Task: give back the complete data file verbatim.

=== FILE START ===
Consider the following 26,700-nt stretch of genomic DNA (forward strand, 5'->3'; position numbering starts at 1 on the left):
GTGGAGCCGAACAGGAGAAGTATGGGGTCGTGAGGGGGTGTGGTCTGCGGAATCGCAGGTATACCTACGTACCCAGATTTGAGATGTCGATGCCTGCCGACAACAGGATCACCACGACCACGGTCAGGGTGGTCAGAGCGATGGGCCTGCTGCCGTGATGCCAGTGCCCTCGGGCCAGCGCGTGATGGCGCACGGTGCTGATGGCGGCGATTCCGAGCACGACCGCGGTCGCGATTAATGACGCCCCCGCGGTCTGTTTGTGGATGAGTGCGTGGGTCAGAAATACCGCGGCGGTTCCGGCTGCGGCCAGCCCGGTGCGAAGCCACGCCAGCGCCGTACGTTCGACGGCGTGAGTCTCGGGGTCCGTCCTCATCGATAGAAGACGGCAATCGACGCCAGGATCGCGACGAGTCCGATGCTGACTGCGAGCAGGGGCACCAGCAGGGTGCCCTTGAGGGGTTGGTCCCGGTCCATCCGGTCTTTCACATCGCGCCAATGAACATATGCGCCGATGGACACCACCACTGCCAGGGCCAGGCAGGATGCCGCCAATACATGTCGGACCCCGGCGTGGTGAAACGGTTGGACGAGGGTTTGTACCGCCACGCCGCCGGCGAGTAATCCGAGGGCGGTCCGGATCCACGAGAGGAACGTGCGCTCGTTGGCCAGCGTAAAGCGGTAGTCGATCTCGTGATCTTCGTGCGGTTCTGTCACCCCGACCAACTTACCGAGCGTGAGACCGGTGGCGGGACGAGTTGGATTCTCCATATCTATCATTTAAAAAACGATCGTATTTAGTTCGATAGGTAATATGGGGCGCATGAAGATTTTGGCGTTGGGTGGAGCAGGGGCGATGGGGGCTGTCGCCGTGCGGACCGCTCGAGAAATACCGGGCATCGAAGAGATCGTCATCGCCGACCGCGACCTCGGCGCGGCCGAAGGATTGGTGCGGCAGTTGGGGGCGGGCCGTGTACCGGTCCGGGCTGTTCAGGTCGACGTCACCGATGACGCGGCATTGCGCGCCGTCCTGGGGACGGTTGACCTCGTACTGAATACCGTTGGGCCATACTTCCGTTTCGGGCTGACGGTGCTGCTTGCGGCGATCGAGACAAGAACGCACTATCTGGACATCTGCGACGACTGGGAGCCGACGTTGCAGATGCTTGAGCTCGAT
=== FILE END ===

Consider the following 26,700-nt stretch of genomic DNA (forward strand, 5'->3'; position numbering starts at 1 on the left):
GTGGAGCCGAACAGGAGAAGTATGGGGTCGTGAGGGGGTGTGGTCTGCGGAATCGCAGGTATACCTACGTACCCAGATTTGAGATGTCGATGCCTGCCGACAACAGGATCACCACGACCACGGTCAGGGTGGTCAGAGCGATGGGCCTGCTGCCGTGATGCCAGTGCCCTCGGGCCAGCGCGTGATGGCGCACGGTGCTGATGGCGGCGATTCCGAGCACGACCGCGGTCGCGATTAATGACGCCCCCGCGGTCTGTTTGTGGATGAGTGCGTGGGTCAGAAATACCGCGGCGGTTCCGGCTGCGGCCAGCCCGGTGCGAAGCCACGCCAGCGCCGTACGTTCGACGGCGTGAGTCTCGGGGTCCGTCCTCATCGATAGAAGACGGCAATCGACGCCAGGATCGCGACGAGTCCGATGCTGACTGCGAGCAGGGGCACCAGCAGGGTGCCCTTGAGGGGTTGGTCCCGGTCCATCCGGTCTTTCACATCGCGCCAATGAACATATGCGCCGATGGACACCACCACTGCCAGGGCCAGGCAGGATGCCGCCAATACATGTCGGACCCCGGCGTGGTGAAACGGTTGGACGAGGGTTTGTACCGCCACGCCGCCGGCGAGTAATCCGAGGGCGGTCCGGATCCACGAGAGGAACGTGCGCTCGTTGGCCAGCGTAAAGCGGTAGTCGATCTCGTGATCTTCGTGCGGTTCTGTCACCCCGACCAACTTACCGAGCGTGAGACCGGTGGCGGGACGAGTTGGATTCTCCATATCTATCATTTAAAAAACGATCGTATTTAGTTCGATAGGTAATATGGGGCGCATGAAGATTTTGGCGTTGGGTGGAGCAGGGGCGATGGGGGCTGTCGCCGTGCGGACCGCTCGAGAAATACCGGGCATCGAAGAGATCGTCATCGCCGACCGCGACCTCGGCGCGGCCGAAGGATTGGTGCGGCAGTTGGGGGCGGGCCGTGTACCGGTCCGGGCTGTTCAGGTCGACGTCACCGATGACGCGGCATTGCGCGCCGTCCTGGGGACGGTTGACCTCGTACTGAATACCGTTGGGCCATACTTCCGTTTCGGGCTGACGGTGCTGCTTGCGGCGATCGAGACAAGAACGCACTATCTGGACATCTGCGACGACTGGGAGCCGACGTTGCAGATGCTTGAGCTCGAT